> I propose that time is a metric, a proper measure, of process. I'm not sure what you mean by this. All processes happen in time - becoming as opposed to being (structure). Our sense of the extended and shared present (horizontal, now) coexists with our sense of time as a flow, where subjectivity arises through the importance of history in modulating the potential behaviour of life process dynamics. I experience my being - I'm the same person I was 20 years ago - but I also experience changes in time.=20
> In order for
> that proposal to make sense, it's probably appropriate to consider the
> concept of process, and return to time when we've looked more closely at
> process. So we turn to the subject of process.
> The word itself derives from 'proceed' which is from the Latin meaning = 'to
> go forth'. Implied here is action (go) and direction (forth), which = express
> the idea of change with purpose. Action expresses change, and direction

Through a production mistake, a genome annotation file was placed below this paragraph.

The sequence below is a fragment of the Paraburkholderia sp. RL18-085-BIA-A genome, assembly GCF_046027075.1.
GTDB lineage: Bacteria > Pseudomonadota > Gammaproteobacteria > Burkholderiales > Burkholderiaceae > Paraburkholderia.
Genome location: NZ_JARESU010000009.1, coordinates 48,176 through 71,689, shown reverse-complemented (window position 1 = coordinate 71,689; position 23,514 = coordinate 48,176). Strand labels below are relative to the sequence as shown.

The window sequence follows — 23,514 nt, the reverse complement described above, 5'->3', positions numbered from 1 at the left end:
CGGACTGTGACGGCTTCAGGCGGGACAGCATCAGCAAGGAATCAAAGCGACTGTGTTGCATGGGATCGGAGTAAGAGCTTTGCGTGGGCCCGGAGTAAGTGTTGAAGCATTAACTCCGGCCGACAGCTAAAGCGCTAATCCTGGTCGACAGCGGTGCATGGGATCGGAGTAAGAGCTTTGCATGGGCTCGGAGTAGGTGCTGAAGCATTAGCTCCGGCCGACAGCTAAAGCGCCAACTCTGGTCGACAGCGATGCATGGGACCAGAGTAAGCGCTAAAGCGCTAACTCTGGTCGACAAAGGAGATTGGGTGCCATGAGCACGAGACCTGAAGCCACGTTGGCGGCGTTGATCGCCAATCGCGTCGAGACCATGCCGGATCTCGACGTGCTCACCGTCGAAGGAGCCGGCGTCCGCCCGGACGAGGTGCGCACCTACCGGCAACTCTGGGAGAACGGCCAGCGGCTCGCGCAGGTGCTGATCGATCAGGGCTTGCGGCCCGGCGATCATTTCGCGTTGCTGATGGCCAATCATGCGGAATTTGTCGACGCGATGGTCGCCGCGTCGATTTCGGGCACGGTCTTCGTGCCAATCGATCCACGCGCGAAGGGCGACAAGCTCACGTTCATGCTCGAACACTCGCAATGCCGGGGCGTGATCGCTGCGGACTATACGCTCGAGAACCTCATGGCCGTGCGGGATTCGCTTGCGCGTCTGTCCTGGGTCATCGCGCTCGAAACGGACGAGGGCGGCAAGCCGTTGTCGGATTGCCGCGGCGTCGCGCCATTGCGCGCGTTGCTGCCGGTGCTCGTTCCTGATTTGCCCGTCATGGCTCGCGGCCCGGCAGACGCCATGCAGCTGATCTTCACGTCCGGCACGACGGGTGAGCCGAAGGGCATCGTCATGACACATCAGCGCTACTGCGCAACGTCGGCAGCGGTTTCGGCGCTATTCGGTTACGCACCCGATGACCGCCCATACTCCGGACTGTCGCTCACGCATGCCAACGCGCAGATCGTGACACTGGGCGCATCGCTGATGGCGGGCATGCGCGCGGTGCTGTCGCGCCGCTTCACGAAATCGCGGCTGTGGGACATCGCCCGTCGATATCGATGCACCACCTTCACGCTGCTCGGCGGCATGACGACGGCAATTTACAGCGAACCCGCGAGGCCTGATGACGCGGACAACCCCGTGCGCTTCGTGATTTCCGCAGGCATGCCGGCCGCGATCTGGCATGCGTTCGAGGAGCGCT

> demonstrates an intention arising from purpose. This is a very dodgy definition of process, which would require some elaboration before I could buy it. To what extent are purpose and intent an aspect of weather processes?
> Process, then, is a means to effect change with intent. Now, one thing = that
> has been proposed about change is that no change takes place instantly, = that
> all change must possess the dimension of time, if only as simply as
> duration. When we add intent to change, duration become too simple, I
> suggest, because it only describes a comparison to some chosen common